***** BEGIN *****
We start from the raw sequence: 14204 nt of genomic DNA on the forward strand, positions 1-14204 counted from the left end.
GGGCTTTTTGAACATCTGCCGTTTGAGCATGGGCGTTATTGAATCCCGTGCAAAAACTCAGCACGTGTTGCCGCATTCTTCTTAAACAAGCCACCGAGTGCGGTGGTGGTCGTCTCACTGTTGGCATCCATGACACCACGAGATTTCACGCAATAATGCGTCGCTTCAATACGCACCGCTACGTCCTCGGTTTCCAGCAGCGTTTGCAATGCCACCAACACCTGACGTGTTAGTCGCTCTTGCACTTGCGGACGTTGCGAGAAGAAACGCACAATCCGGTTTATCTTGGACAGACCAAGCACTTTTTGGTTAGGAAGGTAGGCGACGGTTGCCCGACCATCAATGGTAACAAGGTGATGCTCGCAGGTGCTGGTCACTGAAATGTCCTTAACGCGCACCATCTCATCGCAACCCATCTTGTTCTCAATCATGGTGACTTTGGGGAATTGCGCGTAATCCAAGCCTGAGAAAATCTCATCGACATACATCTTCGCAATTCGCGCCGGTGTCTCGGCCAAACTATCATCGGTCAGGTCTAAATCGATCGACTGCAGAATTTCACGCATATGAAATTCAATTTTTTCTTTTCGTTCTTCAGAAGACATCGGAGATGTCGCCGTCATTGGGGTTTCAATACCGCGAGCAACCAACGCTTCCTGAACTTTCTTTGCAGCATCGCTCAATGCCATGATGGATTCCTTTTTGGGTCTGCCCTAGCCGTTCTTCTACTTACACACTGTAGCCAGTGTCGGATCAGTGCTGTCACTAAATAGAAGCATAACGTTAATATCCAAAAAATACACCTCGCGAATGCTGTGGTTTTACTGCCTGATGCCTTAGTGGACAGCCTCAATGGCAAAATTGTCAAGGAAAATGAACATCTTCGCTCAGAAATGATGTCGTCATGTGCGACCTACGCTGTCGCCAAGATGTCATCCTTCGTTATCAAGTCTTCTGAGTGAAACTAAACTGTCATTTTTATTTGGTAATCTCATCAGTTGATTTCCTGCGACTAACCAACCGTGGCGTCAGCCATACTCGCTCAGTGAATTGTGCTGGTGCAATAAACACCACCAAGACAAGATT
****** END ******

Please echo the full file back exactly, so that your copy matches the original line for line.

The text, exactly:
We start from the raw sequence: 14204 nt of genomic DNA on the forward strand, positions 1-14204 counted from the left end.
GGGCTTTTTGAACATCTGCCGTTTGAGCATGGGCGTTATTGAATCCCGTGCAAAAACTCAGCACGTGTTGCCGCATTCTTCTTAAACAAGCCACCGAGTGCGGTGGTGGTCGTCTCACTGTTGGCATCCATGACACCACGAGATTTCACGCAATAATGCGTCGCTTCAATACGCACCGCTACGTCCTCGGTTTCCAGCAGCGTTTGCAATGCCACCAACACCTGACGTGTTAGTCGCTCTTGCACTTGCGGACGTTGCGAGAAGAAACGCACAATCCGGTTTATCTTGGACAGACCAAGCACTTTTTGGTTAGGAAGGTAGGCGACGGTTGCCCGACCATCAATGGTAACAAGGTGATGCTCGCAGGTGCTGGTCACTGAAATGTCCTTAACGCGCACCATCTCATCGCAACCCATCTTGTTCTCAATCATGGTGACTTTGGGGAATTGCGCGTAATCCAAGCCTGAGAAAATCTCATCGACATACATCTTCGCAATTCGCGCCGGTGTCTCGGCCAAACTATCATCGGTCAGGTCTAAATCGATCGACTGCAGAATTTCACGCATATGAAATTCAATTTTTTCTTTTCGTTCTTCAGAAGACATCGGAGATGTCGCCGTCATTGGGGTTTCAATACCGCGAGCAACCAACGCTTCCTGAACTTTCTTTGCAGCATCGCTCAATGCCATGATGGATTCCTTTTTGGGTCTGCCCTAGCCGTTCTTCTACTTACACACTGTAGCCAGTGTCGGATCAGTGCTGTCACTAAATAGAAGCATAACGTTAATATCCAAAAAATACACCTCGCGAATGCTGTGGTTTTACTGCCTGATGCCTTAGTGGACAGCCTCAATGGCAAAATTGTCAAGGAAAATGAACATCTTCGCTCAGAAATGATGTCGTCATGTGCGACCTACGCTGTCGCCAAGATGTCATCCTTCGTTATCAAGTCTTCTGAGTGAAACTAAACTGTCATTTTTATTTGGTAATCTCATCAGTTGATTTCCTGCGACTAACCAACCGTGGCGTCAGCCATACTCGCTCAGTGAATTGTGCTGGTGCAATAAACACCACCAAGACAAGATT